Kaedes Nex is, even among the Raven Guard, considered to be a grim and dark figure (which is saying something). He is known as the “Blood-Crow”, and has a “macabre obsession with the hunt.” 

He costs 155 pts, and has Consul stats with BS 6, Power Armour (a shame), a Refractor field, Shroud bombs, Melta bombs, Cameleoline, and two Fulcrum hand cannon. He also has a bevy of Special Rules – Counter-attack, Precision Shot, Relentless Stalker, Ill-omened, Gunfighter and The Raven’s Vengeance. Phew!

So, what does this all mean? Well, he is Loyalist-only, and his hand-cannon are unique, but not amazing – S 4, AP 4, Rending, Concussive Pistol weapons, which he can Chain Fire. Relentless Stalker means he picks an enemy Elites or HQ unit as “prey” during the deployment phrase, and can be placed within 18” of them, provided he is out of sight of all enemy units, and gains Shrouded for T1 if he does so – this is after all other units, including Infiltrators, are deployed. This is probably quite tricky to do if the enemy deployment zone is busy, but it will depend on the terrain.

The Raven’s Vengeance means when he is in close combat with his prey, he gets Zealot. If the enemy is destroyed in a combat in which Nex is involved, or a Shooting phase where he did one or more wound on his prey unit, then you get an additional VP. This is quite nice, and thematic.

Ill-Omened means he cannot be the Warlord or a compulsory HQ, or join units of any kind.

Finally, Gunfighter means he can use the hand cannon in close combat, using all of their rules (e.g. Rending and AP 4), but does not get +1 Attack for using two weapons.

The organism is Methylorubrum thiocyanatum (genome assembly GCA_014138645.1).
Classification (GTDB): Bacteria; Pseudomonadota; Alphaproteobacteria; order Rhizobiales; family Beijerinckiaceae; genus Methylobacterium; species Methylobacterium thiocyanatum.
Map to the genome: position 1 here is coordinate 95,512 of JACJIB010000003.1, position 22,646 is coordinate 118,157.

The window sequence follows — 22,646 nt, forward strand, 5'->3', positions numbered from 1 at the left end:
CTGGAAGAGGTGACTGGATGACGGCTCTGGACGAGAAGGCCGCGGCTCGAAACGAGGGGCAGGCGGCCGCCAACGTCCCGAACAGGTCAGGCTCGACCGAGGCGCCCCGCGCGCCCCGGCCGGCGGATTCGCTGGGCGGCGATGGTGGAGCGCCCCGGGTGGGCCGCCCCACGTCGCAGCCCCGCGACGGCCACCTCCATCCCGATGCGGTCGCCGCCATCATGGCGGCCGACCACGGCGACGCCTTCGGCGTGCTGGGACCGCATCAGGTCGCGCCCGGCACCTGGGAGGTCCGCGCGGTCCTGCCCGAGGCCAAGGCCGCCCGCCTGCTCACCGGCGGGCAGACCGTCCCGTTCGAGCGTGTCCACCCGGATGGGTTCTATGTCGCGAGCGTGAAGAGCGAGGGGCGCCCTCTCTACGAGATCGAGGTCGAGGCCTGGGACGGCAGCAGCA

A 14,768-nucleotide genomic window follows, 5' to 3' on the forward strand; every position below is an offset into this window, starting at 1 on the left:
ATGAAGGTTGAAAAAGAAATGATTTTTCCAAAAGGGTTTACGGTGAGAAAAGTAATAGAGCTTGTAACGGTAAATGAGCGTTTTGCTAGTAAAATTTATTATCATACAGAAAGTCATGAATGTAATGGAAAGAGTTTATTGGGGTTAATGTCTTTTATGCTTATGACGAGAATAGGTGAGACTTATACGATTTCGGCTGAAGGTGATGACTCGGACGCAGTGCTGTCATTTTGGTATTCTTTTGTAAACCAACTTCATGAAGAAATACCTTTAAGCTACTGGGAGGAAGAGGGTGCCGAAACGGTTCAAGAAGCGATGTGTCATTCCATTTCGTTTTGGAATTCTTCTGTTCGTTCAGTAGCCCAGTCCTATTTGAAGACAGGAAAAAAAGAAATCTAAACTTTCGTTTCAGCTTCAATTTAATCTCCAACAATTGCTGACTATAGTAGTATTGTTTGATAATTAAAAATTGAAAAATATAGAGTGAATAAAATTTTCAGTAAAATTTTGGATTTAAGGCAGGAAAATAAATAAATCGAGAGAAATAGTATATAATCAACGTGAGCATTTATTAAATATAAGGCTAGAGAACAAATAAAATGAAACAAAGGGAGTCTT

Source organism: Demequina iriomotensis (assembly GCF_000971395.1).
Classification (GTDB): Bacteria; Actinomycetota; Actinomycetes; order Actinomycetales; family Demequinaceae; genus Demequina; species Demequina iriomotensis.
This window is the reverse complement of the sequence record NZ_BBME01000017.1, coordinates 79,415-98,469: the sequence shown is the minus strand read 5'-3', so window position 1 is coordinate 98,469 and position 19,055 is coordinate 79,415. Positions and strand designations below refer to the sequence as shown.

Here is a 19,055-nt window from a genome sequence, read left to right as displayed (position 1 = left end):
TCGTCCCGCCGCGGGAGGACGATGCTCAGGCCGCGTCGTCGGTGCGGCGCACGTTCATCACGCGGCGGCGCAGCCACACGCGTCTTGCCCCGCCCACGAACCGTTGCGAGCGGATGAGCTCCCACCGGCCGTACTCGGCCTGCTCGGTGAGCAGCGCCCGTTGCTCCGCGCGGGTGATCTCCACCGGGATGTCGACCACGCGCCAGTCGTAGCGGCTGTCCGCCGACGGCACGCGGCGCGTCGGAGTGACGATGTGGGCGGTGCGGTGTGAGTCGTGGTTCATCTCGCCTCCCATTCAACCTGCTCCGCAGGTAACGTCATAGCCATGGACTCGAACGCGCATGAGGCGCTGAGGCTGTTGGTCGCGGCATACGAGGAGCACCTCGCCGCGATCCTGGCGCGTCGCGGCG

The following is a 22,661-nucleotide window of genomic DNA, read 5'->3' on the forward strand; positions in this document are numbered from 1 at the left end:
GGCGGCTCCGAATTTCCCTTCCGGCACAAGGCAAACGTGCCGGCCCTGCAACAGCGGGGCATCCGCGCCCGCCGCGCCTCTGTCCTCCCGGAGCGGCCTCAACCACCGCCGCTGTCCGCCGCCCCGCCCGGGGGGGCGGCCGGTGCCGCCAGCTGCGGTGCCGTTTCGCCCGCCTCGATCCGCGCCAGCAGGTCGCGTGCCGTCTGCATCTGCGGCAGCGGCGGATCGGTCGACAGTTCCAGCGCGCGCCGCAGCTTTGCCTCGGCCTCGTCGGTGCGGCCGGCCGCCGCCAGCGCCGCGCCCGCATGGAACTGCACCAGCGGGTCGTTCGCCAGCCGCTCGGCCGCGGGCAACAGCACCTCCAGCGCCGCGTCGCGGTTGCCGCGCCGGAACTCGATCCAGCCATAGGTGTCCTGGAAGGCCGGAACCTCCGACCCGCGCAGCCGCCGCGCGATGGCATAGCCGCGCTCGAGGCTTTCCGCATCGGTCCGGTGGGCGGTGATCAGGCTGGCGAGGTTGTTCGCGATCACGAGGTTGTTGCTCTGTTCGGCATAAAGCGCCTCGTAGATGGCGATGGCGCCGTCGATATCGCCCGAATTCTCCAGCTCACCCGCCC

Overall… I want to like Nex, as he is an edgelord in a legion full of them. However, he is just… not very good, with a 3+ save and AP 4 weapons – he’ll be slaughtered before he can do anything, as enemy Elites and HQ will be able to bat him away. A normal Moritat is just, unfortunately, better overall. 

 

Corvus Corax – Master of the Raven Guard, The Liberator, Chooser of the Slain, The Shadowed Lord

Corax is a unique-looking Primarch, with alabaster white skin and jet-black eyes, described as “black shards of solid shadow.” He is an unparalleled master of stealth, sabotage, infiltration and liberation tactics, with the ability to completely conceal himself if required, and rally men like no other. 

Corax is 450 pts, with a normal Primarch statline augmented by WS 7 and I 7. He is the Sire of the Raven Guard, giving + 1 I and + 1 S on the charge (for a mighty I 8 S 7!) and grants Legiones Astartes (Raven Guard) the Acute Senses rule, and gives them a flat 6” for Run moves while he is on the table. This is a nice flat buff and segues nicely with the existing RG rules. 

Corax is also The Shadowed Lord, which means if he is on his own and not the closest target to the firing unit, or if the firing unit is a Psyker or Daemon, or another Primarch, then Corax can only be target with Snap Shots. Corax can also, at the start of his controlling player’s turn, be taken out of play and placed in Ongoing Reserves, even if this is in close-combat (but only if his Initiative is higher than his opponents). This can make for some very sneaky play – with careful positioning, Corax can’t be targeted by some weapons as a result (e.g. Blasts), and can rarely, if ever, be held up in combat by tarpit units like Thralls. 

He then has the Panoply of the Raven Lord as his weapons, which include some artificer Lighting Claws and a deadly energy whip. In practice, this gives him a S (User) AP 2 Shred, Blind, Two-handed weapon with the Fighting Style special rule. 

Corax has to choose, at the start of an Assault phase, his fighting style for all his attacks. He either has Death Strike, which means a 5+ to Wound always wounds irrespective of Toughness, with +3 to Armour Penetration, or Scourge, which is +D3 Attacks, or Shadow-Walk which is -1 to Hit Corax until the next controlling player’s Assault Phase.